Japan is used to dealing with disasters, but the last few months have brought a string of calamities. The quake came on the heels of a typhoon that lifted heavy trucks off their wheels and triggered major flooding in western Japan, leaving the main airport near Osaka and Kobe closed after a tanker rammed a bridge connecting the facility to the mainland. The summer also brought devastating floods and landslides from torrential rains in Hiroshima and deadly hot temperatures across the country.

Prime Minister Shinzo Abe said that up to 25,000 troops and other personnel would be dispatched to Hokkaido to help with rescue operations.

As Japan’s northern frontier and a major farming region with rugged mountain ranges and vast forests, Hokkaido is an area accustomed to coping with long winters, isolation and other hardships. But the blackouts brought on by the quake underscored the country’s heavy reliance on vulnerable power systems: without electricity, water was cut to many homes, train lines were idled and phone systems out of order.

In the prefectural capital of Sapporo, a city of 1.9 million, the quake ruptured roads and knocked houses askew. A mudslide left several cars half buried. By evening the city’s streets were dark and shops closed.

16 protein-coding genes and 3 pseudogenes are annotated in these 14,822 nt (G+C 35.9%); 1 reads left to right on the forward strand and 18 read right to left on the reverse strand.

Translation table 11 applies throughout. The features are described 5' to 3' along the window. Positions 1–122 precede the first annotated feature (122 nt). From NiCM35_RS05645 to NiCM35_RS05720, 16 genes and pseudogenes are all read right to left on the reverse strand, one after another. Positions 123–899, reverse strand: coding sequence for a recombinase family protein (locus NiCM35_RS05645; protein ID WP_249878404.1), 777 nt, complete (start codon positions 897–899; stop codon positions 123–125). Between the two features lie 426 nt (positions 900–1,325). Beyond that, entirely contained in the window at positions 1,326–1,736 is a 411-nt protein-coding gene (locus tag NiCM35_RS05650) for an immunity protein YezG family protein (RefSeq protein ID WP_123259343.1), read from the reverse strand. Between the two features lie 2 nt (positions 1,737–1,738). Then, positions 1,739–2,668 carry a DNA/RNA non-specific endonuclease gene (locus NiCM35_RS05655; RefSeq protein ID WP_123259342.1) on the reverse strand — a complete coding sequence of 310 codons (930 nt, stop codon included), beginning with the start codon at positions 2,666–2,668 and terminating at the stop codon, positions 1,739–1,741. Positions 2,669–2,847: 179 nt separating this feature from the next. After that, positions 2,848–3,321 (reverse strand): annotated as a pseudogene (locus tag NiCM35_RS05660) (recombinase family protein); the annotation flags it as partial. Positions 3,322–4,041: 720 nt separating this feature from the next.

Economy, Trade and Industry Minister Hiroshige Seko told reporters that the extensive power outage was caused by an emergency shutdown of the main thermal power plant at Tomato-Atsuma that supplies half of Hokkaido’s electricity.

The hope had been to get power back up within hours and some electricity was gradually being restored. However, damage to generators at the plant meant that a full restoration of power could take more than a week, Seko said.

Utilities were starting up several other thermal and hydroelectric plants and power was restored to 340,000 households, but even with those stopgap supplies thousands will still be without electricity for some time.

Authorities sent power generator vehicles to hospitals and other locations and water tanker trucks to communities in Sapporo, where residents were collecting bottles to tide them over until electricity and tap water supplies come back online. Long lines of people waited to charge their cellphones at the city’s regional government office.

The quake’s impact was widespread. To the north, in the scenic town of Biei, residents lined up outside of supermarkets and convenience stores, quickly clearing shelves of water, toilet paper and food.

“Only a few cartons of instant ramen were left,” said Mika Takeda, who lives in the town of 10,000. The one local gas station was limiting customers to only 20 liters (5 gallons) of gas, she said.

Harvard Working With Google On AI To Predict Earthquake Aftershocks

Researchers at Harvard University, with an assist from Google, said they developed an artificial intelligence system capable of forecasting aftershocks from earthquakes.

The team used algorithms to analyze a database of earthquakes worldwide to predict where aftershocks might happen. Results showed the AI offered a significantly better system for predicting where an aftershock might happen.

“Aftershock forecasting in particular is a challenge that’s well-suited to machine learning because there are so many physical phenomena that could influence aftershock behavior and machine learning is extremely good at teasing out those relationships,” Phoebe DeVries, a post-doctoral fellow at Harvard University and co-author on the study, said in a statement.